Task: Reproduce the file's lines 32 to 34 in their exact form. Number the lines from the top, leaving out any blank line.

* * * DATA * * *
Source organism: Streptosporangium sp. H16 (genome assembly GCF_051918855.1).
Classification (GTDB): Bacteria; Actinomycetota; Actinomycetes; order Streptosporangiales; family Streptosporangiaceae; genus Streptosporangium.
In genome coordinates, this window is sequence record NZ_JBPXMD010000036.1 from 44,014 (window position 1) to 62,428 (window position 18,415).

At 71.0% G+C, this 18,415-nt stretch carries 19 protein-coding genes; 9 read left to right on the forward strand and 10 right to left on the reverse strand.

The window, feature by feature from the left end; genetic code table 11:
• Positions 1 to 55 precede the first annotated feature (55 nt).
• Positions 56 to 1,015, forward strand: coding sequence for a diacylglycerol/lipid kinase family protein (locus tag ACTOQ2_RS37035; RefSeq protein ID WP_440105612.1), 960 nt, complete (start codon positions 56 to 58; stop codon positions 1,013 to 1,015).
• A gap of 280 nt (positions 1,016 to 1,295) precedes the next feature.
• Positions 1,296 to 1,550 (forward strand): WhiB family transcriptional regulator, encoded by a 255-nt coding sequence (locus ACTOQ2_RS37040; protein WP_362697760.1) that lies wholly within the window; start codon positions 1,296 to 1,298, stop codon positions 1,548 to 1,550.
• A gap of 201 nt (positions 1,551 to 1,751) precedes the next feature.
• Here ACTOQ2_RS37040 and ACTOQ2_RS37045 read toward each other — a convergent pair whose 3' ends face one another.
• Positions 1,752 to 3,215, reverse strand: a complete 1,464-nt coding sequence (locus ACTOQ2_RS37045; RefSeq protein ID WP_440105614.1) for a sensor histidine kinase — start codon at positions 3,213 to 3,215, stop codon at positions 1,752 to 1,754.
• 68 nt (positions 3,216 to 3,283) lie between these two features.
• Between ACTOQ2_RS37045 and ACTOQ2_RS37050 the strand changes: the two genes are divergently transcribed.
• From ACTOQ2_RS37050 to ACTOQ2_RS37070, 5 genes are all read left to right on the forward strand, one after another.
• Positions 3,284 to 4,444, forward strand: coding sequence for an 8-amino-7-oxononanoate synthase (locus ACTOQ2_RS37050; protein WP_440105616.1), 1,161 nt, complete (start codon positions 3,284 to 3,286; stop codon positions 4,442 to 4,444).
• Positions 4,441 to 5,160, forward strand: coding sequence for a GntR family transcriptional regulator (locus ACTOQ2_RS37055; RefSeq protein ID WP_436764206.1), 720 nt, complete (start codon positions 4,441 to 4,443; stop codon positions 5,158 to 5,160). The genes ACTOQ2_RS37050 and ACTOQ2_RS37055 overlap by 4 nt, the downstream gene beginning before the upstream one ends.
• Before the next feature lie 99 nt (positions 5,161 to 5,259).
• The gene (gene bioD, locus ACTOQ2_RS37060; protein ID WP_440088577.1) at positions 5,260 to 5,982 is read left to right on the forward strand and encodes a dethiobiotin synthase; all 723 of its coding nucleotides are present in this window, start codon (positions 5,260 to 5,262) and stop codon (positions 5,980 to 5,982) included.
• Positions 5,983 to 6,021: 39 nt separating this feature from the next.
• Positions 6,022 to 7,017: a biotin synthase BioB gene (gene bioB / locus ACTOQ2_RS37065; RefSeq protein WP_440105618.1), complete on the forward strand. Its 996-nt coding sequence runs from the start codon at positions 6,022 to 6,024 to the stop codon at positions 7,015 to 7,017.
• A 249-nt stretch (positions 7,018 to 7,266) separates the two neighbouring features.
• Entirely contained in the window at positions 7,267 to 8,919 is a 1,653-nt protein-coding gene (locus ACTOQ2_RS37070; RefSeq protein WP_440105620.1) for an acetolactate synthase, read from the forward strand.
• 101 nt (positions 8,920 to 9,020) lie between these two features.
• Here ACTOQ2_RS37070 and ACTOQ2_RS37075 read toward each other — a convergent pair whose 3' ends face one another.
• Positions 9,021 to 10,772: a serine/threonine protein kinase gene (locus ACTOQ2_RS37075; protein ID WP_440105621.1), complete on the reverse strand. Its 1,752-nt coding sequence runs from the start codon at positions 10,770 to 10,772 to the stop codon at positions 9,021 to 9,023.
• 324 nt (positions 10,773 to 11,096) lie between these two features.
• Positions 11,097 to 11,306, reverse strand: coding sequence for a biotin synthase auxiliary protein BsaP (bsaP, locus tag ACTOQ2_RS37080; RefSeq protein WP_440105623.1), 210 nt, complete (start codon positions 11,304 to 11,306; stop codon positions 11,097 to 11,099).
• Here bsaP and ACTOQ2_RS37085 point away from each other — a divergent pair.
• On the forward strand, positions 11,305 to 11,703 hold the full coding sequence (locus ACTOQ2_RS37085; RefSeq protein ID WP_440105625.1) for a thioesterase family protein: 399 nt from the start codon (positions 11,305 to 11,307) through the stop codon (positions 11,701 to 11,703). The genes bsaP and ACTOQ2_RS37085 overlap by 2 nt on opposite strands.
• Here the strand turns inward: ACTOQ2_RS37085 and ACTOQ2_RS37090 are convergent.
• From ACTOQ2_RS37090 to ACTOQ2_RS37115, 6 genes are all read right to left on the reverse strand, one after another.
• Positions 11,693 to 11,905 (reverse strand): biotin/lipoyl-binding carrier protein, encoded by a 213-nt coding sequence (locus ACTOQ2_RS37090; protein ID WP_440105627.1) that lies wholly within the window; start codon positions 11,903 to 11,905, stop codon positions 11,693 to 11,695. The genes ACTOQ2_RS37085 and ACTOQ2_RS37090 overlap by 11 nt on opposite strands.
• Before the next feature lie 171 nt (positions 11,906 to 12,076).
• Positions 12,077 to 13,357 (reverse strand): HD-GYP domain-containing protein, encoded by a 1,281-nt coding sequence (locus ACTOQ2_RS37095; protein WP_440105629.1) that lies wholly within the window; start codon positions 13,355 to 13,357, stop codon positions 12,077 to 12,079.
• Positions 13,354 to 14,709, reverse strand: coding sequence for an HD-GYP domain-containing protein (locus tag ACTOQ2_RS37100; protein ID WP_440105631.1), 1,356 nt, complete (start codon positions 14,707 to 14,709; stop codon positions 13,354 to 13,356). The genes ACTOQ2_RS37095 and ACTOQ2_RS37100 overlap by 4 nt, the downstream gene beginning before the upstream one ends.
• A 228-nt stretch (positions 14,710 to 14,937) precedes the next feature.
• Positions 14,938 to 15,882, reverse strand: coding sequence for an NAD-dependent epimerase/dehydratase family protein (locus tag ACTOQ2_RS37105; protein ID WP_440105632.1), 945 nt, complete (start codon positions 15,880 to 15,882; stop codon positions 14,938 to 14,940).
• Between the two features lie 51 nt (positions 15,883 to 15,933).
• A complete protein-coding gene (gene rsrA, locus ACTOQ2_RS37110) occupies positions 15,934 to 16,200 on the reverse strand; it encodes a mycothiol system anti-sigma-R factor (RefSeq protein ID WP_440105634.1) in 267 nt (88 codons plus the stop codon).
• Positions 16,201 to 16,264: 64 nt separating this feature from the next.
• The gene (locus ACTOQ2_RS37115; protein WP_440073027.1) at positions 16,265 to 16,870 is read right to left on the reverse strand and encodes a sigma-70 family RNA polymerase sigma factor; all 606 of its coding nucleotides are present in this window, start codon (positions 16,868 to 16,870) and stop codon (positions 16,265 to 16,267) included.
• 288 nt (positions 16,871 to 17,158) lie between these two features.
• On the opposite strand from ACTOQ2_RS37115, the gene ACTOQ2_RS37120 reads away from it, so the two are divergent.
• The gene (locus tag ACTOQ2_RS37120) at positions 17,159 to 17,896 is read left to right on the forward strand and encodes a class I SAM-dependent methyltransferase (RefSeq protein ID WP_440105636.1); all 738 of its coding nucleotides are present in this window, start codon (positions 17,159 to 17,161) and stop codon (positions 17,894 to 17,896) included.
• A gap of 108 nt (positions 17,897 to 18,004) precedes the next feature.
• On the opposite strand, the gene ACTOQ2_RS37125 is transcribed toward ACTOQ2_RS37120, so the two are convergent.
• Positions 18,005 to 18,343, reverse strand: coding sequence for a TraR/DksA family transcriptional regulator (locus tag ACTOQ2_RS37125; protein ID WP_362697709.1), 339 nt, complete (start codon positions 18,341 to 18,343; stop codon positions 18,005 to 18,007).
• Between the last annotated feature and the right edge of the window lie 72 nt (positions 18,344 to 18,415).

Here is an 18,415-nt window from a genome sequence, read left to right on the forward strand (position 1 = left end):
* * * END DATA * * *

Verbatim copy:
• From ACTOQ2_RS37090 to ACTOQ2_RS37115, 6 genes are all read right to left on the reverse strand, one after another.
• Positions 11,693 to 11,905 (reverse strand): biotin/lipoyl-binding carrier protein, encoded by a 213-nt coding sequence (locus ACTOQ2_RS37090; protein ID WP_440105627.1) that lies wholly within the window; start codon positions 11,903 to 11,905, stop codon positions 11,693 to 11,695. The genes ACTOQ2_RS37085 and ACTOQ2_RS37090 overlap by 11 nt on opposite strands.
• Before the next feature lie 171 nt (positions 11,906 to 12,076).